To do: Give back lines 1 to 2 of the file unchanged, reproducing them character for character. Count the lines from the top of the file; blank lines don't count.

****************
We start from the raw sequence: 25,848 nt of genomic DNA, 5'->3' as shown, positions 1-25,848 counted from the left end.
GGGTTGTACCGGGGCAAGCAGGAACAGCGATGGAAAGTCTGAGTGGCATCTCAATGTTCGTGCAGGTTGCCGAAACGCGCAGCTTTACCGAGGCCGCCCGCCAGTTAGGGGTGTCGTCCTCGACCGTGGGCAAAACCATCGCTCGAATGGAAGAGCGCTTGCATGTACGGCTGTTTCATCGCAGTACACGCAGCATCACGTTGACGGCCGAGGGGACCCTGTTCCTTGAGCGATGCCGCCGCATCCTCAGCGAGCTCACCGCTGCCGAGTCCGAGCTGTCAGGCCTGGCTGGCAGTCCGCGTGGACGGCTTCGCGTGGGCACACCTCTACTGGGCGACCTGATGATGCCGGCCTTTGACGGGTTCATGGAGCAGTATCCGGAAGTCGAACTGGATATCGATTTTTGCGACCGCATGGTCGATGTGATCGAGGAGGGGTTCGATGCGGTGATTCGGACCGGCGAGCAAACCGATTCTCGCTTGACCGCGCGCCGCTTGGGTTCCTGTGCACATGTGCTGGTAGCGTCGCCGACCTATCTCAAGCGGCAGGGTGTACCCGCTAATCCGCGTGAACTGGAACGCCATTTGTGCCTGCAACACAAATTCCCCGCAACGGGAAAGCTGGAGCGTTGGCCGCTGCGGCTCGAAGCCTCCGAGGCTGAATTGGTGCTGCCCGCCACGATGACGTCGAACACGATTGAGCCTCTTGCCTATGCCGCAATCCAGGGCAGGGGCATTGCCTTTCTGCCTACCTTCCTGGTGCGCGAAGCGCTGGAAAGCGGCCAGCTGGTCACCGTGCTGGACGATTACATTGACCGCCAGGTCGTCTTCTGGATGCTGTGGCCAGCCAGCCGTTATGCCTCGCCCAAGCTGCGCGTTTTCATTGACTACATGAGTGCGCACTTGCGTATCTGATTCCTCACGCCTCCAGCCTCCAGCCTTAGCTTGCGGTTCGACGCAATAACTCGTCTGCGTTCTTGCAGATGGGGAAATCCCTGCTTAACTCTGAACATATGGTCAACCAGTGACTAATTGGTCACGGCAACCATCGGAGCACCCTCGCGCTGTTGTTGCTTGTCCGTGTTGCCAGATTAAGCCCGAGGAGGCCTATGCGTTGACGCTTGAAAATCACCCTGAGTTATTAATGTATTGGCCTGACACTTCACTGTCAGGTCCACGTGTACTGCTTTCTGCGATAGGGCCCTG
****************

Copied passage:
We start from the raw sequence: 25,848 nt of genomic DNA, 5'->3' as shown, positions 1-25,848 counted from the left end.
GGGTTGTACCGGGGCAAGCAGGAACAGCGATGGAAAGTCTGAGTGGCATCTCAATGTTCGTGCAGGTTGCCGAAACGCGCAGCTTTACCGAGGCCGCCCGCCAGTTAGGGGTGTCGTCCTCGACCGTGGGCAAAACCATCGCTCGAATGGAAGAGCGCTTGCATGTACGGCTGTTTCATCGCAGTACACGCAGCATCACGTTGACGGCCGAGGGGACCCTGTTCCTTGAGCGATGCCGCCGCATCCTCAGCGAGCTCACCGCTGCCGAGTCCGAGCTGTCAGGCCTGGCTGGCAGTCCGCGTGGACGGCTTCGCGTGGGCACACCTCTACTGGGCGACCTGATGATGCCGGCCTTTGACGGGTTCATGGAGCAGTATCCGGAAGTCGAACTGGATATCGATTTTTGCGACCGCATGGTCGATGTGATCGAGGAGGGGTTCGATGCGGTGATTCGGACCGGCGAGCAAACCGATTCTCGCTTGACCGCGCGCCGCTTGGGTTCCTGTGCACATGTGCTGGTAGCGTCGCCGACCTATCTCAAGCGGCAGGGTGTACCCGCTAATCCGCGTGAACTGGAACGCCATTTGTGCCTGCAACACAAATTCCCCGCAACGGGAAAGCTGGAGCGTTGGCCGCTGCGGCTCGAAGCCTCCGAGGCTGAATTGGTGCTGCCCGCCACGATGACGTCGAACACGATTGAGCCTCTTGCCTATGCCGCAATCCAGGGCAGGGGCATTGCCTTTCTGCCTACCTTCCTGGTGCGCGAAGCGCTGGAAAGCGGCCAGCTGGTCACCGTGCTGGACGATTACATTGACCGCCAGGTCGTCTTCTGGATGCTGTGGCCAGCCAGCCGTTATGCCTCGCCCAAGCTGCGCGTTTTCATTGACTACATGAGTGCGCACTTGCGTATCTGATTCCTCACGCCTCCAGCCTCCAGCCTTAGCTTGCGGTTCGACGCAATAACTCGTCTGCGTTCTTGCAGATGGGGAAATCCCTGCTTAACTCTGAACATATGGTCAACCAGTGACTAATTGGTCACGGCAACCATCGGAGCACCCTCGCGCTGTTGTTGCTTGTCCGTGTTGCCAGATTAAGCCCGAGGAGGCCTATGCGTTGACGCTTGAAAATCACCCTGAGTTATTAATGTATTGGCCTGACACTTCACTGTCAGGTCCACGTGTACTGCTTTCTGCGATAGGGCCCTG